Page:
# Array.Sort() Operator Has Trouble With Return Values Between Zero And One In Lucee CFML 5.3.7.47

As it is **documented**, the `Array.sort()`

method (and `arraySort()`

function), when given an operator to execute, are supposed to return the values `-1`

, `0`

, and `1`

when comparing two values within the collection. Documentation aside, the `.sort()`

method is actually *much more flexible* than that, allowing for *almost any* number to be returned. This is why we can implement our sort operator using math. However, playing fast-and-loose with the return value can result in funky edge-cases, such as accidentally returning a value that falls outside of the `INT`

space. Last week, I ran into yet another such edge-case. Apparently, the `Array.sort()`

operation does not like handling decimal values between `0`

and `1`

, such as `0.345`

in Lucee CFML 5.3.7.47.

To this in action, all we have to do is try using **math** to sort a bunch of decimal values between `0`

and `1`

:

```
<cfscript>
// NOTE: All of these values are less that "1.0" apart.
values = [
0.1,
0.8,
0.5,
0.2,
0.7,
0.4
];
values.sort(
( a, b ) => {
return( a - b ); // Sort ascending.
}
);
for ( value in values ) {
echo( value & "<br />" );
}
</cfscript>
```

Note that I am *attempting* to use "math", `(a - b)`

, to power the sort operation. However, when we run this, we get the following output:

0.1

0.8

0.5

0.2

0.7

0.4

As you can see, the values come back in the *original order* that the array was defined - not in a sorted order. I assume that this is because any value between `-1`

and `1`

- **excluding -1 and 1** - tell the underlying algorithm that the values are

*equal*, therefor leaving them in-place.

In my original code, I wasn't actually sorting numbers - I was sorting dates. And, as you may know, **dates can be represented as numbers** in ColdFusion. You can see this by taking a date/time value and multiplying it by `1`

:

`echo( now() * 1 ); // Outputs 44215.279176435186`

This numeric value is the *factional days* since the "ColdFusion zero day", which is `Saturday, December 30, 1899`

. Because of this behavior, you can perform **date math** on date/time objects in ColdFusion by simply adding and subtracting two dates.

In what was an approach that ended-up being "too clever", I was attempting to use this date-math behavior to sort an array of date/time values. Notice that the date/times values in my input array are all less than 24-hours apart:

```
<cfscript>
// NOTE: All of these dates are LESS than 24-hours apart, but are on different days.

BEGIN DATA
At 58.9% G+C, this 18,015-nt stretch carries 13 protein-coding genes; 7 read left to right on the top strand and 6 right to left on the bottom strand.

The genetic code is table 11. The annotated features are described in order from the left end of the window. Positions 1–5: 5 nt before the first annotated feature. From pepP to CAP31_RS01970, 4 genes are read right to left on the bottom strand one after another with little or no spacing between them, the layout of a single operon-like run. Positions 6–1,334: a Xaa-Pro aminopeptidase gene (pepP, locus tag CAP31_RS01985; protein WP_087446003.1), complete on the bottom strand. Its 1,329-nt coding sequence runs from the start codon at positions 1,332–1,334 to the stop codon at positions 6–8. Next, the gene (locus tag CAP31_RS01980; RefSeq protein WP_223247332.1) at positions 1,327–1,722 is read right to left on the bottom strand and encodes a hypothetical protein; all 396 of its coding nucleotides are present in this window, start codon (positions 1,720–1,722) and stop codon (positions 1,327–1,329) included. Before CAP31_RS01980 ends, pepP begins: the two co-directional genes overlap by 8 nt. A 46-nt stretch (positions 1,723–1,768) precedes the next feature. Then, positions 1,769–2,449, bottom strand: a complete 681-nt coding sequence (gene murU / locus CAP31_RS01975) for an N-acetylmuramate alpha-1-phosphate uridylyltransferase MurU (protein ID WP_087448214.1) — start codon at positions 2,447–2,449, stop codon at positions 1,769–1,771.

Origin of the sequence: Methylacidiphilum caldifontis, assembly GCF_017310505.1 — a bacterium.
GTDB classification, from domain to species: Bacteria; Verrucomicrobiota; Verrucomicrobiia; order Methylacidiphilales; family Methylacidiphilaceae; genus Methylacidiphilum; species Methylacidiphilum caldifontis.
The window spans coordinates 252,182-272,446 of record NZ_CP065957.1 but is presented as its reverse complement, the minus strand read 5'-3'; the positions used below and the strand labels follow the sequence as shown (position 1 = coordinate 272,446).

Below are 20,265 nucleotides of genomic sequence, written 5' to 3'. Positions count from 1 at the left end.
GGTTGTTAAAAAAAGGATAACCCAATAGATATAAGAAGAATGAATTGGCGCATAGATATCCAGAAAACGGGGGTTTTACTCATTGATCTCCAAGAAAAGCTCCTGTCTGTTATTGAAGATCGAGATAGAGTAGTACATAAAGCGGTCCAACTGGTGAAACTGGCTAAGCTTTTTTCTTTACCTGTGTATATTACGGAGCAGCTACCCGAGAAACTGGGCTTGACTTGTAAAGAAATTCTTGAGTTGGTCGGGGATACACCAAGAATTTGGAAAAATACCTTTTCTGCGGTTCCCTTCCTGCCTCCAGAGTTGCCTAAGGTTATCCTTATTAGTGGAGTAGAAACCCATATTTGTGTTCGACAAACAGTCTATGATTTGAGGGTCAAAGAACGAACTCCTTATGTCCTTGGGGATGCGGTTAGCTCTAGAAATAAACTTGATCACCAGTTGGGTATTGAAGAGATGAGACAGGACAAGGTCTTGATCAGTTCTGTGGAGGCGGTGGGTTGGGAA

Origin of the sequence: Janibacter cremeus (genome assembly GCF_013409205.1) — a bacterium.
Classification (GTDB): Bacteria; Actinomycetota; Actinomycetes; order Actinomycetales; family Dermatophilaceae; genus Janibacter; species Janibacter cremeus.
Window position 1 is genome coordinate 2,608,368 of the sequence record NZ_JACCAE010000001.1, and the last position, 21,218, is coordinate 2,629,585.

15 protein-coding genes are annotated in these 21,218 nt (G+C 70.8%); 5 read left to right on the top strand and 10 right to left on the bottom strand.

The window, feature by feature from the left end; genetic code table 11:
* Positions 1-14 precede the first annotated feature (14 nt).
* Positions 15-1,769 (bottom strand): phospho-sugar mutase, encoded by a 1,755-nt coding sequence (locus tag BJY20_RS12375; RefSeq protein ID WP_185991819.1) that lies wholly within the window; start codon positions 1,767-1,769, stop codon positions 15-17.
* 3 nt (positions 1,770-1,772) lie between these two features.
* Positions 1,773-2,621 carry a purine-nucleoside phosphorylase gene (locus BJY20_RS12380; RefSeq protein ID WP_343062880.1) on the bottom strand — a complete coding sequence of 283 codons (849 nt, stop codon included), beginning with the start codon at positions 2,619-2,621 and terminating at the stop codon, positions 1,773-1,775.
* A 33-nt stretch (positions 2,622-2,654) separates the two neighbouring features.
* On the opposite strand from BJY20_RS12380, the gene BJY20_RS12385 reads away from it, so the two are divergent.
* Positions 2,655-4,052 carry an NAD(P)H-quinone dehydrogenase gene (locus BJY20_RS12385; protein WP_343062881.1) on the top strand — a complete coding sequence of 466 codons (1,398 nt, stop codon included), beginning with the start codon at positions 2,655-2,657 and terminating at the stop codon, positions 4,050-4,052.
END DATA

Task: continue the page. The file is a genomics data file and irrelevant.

dates = [
parseDateTime( "2019-11-27 10:54:01" ),
parseDateTime( "2019-11-26 15:53:17" ),
parseDateTime( "2019-11-27 12:40:29" ),
parseDateTime( "2019-11-26 19:50:17" ),
parseDateTime( "2019-11-27 02:44:16" )
];
// Attempting to use "date math" to sort the dates. When performing raw math on
// date/time values, ColdFusion implicitly converts them to a numeric representation
// of fractional days (this is NOT epoch time). As such, I was ATTEMPTING to return
// the sort indication by simply subtracting one date from another, leaving us with a
// value that was either less-than-zero, zero, or more-than-zero.
dates.sort(
( a, b ) => {
return( b - a ); // Sort descending.
}
);
for ( value in dates ) {
echo( "#value# → as number: #( value * 1 )# <br />" );
}
</cfscript>
```

Since my input dates were all less than 24-hours apart, it means that all of the *fractional day differences* (date math) are less than `1`

. Which, as we saw above, means that ColdFusion won't see them as "different" in the sorting algorithm. As such, when we run this Lucee CFML code, we get the following output:

{ts '2019-11-27 10:54:01'} → as number: 43796.45417824074

{ts '2019-11-26 15:53:17'} → as number: 43795.66200231481

{ts '2019-11-27 12:40:29'} → as number: 43796.52811342593

{ts '2019-11-26 19:50:17'} → as number: 43795.826585648145

{ts '2019-11-27 02:44:16'} → as number: 43796.114074074074

As you can see - just as with our first demo - the values are left in-place. Essentially, the whole sort was a no-op (No Operation) since the differences between all the values were less than `1`

.

To "fix" this behavior, all I had to do was revert back to using the "documented" behaviors of the `Array.sort()`

function:

```
<cfscript>
// Instead of trying to do anything fancy, we're just going to use the SORT() method
// the way it was always documented - by returning -1, 0, and 1.
dates.sort(
( a, b ) => {
if ( a == b ) {
return( 0 );
}
return( ( a < b ) ? 1 : -1 );
}
);
</cfscript>
```

Obviously, all of this "trouble" comes from an attempt to push the limits of what the `.sort()`

method can do. If you just use the method *as documented*, you'll never run into any of these issues. But, it's nice to know where the limits are in Lucee CFML 5.3.7.47.

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